The First of Its Kind
The McDonnell Douglas/Boeing AV-8B Harrier II evolved from the British Hakwer Siddeley Type Number P.1127 (1957). Together, the United Kingdom, United States and Germany funded the evaluation of nine development aircraft, known as Kestrels, in 1965 to investigate the value of tactical jet V/STOL (Vertical/Short Take-Off and Loading) operations. The first tactical jet V/STOL airplane to become operational, AV-8A Harriers first joined the Marine Corps in 1971, replacing their A-4s for close air support missions. The Harrier's V/STOL capability allowed it to support ground troops from nearby unimproved fields.
The AV-8B Harrier II became operational with the Marines in 1985. It featured extensive changes from the AV-8A, including a new supercritical composite wing, increased fuel capacity, a new cockpit similar to the F/A-18, new propulsion nozzles, a bubble canopy, and automatic stability control. The outrigger landing gear struts were moved inboard from the wingtips. The Marines are currently replacing their Harriers with the F-35B.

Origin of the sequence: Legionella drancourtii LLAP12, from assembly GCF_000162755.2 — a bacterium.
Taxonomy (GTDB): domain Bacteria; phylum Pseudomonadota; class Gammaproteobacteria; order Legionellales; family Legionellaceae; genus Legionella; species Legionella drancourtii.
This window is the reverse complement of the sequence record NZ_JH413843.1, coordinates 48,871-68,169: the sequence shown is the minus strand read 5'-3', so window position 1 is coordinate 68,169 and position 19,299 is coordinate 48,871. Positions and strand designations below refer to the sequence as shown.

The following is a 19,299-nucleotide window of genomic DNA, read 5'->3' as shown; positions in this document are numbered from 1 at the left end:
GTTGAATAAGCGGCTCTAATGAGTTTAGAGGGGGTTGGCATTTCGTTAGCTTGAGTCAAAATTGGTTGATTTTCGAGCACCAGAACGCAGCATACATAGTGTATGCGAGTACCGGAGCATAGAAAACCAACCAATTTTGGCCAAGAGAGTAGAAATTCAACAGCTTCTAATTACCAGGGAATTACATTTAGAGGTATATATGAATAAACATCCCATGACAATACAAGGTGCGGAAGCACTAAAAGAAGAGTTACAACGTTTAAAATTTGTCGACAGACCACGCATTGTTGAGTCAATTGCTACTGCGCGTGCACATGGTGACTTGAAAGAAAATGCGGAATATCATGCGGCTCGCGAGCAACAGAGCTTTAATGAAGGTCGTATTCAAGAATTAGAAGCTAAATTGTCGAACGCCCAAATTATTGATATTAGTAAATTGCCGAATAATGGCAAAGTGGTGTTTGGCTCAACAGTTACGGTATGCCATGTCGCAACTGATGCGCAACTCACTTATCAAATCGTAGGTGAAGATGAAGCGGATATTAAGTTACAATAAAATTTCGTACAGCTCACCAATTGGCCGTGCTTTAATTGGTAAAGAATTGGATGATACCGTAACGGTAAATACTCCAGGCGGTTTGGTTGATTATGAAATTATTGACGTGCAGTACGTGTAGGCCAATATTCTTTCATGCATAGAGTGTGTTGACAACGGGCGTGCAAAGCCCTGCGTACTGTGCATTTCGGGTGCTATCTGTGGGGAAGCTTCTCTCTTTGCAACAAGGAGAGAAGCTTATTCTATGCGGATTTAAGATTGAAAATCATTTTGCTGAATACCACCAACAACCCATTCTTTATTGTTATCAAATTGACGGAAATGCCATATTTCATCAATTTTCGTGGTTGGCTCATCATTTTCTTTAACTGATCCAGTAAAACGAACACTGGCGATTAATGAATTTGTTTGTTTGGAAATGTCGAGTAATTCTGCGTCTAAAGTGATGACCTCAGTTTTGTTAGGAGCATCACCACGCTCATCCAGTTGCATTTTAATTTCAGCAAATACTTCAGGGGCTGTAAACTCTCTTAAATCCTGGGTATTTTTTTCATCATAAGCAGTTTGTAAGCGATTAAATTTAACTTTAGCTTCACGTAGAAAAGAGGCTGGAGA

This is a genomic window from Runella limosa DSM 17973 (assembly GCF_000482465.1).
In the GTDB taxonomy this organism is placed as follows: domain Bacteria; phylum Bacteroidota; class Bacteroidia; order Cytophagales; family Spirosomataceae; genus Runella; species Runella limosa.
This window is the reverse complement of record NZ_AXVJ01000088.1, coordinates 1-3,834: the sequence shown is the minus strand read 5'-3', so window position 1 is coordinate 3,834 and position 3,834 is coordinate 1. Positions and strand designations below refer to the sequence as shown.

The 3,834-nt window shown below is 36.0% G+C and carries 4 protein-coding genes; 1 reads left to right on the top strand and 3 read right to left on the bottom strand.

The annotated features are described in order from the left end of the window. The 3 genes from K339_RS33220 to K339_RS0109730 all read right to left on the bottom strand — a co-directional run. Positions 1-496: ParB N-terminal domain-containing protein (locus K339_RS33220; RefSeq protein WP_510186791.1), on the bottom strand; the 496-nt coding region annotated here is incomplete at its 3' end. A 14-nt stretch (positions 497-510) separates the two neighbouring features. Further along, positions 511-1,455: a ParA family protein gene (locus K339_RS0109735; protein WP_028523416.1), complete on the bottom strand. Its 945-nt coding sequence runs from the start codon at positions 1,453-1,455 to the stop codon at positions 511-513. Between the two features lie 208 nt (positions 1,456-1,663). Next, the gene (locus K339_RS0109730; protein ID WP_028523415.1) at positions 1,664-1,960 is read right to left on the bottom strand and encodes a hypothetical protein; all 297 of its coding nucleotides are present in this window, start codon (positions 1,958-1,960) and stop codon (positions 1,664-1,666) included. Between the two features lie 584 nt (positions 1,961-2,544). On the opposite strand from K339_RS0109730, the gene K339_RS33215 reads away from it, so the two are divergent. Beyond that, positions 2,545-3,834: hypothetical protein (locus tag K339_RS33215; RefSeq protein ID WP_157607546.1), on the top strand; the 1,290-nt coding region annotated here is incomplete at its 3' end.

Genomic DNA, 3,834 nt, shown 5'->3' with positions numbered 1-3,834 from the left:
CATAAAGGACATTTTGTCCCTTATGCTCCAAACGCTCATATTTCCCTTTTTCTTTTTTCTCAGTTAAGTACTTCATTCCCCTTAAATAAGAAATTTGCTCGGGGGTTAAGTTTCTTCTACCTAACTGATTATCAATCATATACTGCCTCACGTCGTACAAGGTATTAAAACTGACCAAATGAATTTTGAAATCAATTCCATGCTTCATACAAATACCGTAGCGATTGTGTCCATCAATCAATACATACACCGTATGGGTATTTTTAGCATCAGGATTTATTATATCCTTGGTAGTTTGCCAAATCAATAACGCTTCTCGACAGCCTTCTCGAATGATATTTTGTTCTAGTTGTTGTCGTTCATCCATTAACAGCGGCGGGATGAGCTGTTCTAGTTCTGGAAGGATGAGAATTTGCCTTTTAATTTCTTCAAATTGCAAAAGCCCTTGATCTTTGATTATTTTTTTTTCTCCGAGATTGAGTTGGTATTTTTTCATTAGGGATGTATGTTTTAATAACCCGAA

Our Display Aircraft Bureau Number 161576
is the fourth production AV-8B. It flew here at NAS Patuxent River with the Strike Aircraft Test Directorate and Naval Strike Aircraft Test Squadron, as well as with Air Test and Evaluation Squadron
Five (VX-5), before it was retired in August 1999. It was added to PRNAM's flight line in January 2019.
This aircraft is on loan from the National Museum of the Marine Corps at Triangle, Virginia
· Primary Mission: Close air support/light attack
· Crew: One Pilot
· U.S. Service Timeline (all versions of the AV-8B): 1985 to present
· Max. Operating Speed: 673 MPH
· Max. Gross Weight: 32,000 lb
· Propulsion: One Rolls-Royce Pegasus F402-RR-406 turbofan
· Dimensions: 46.3 ft length, 30.3 ft wing span
· Armament: One 25mm cannon plus 13,235 lb of ordnance (bombs, missiles)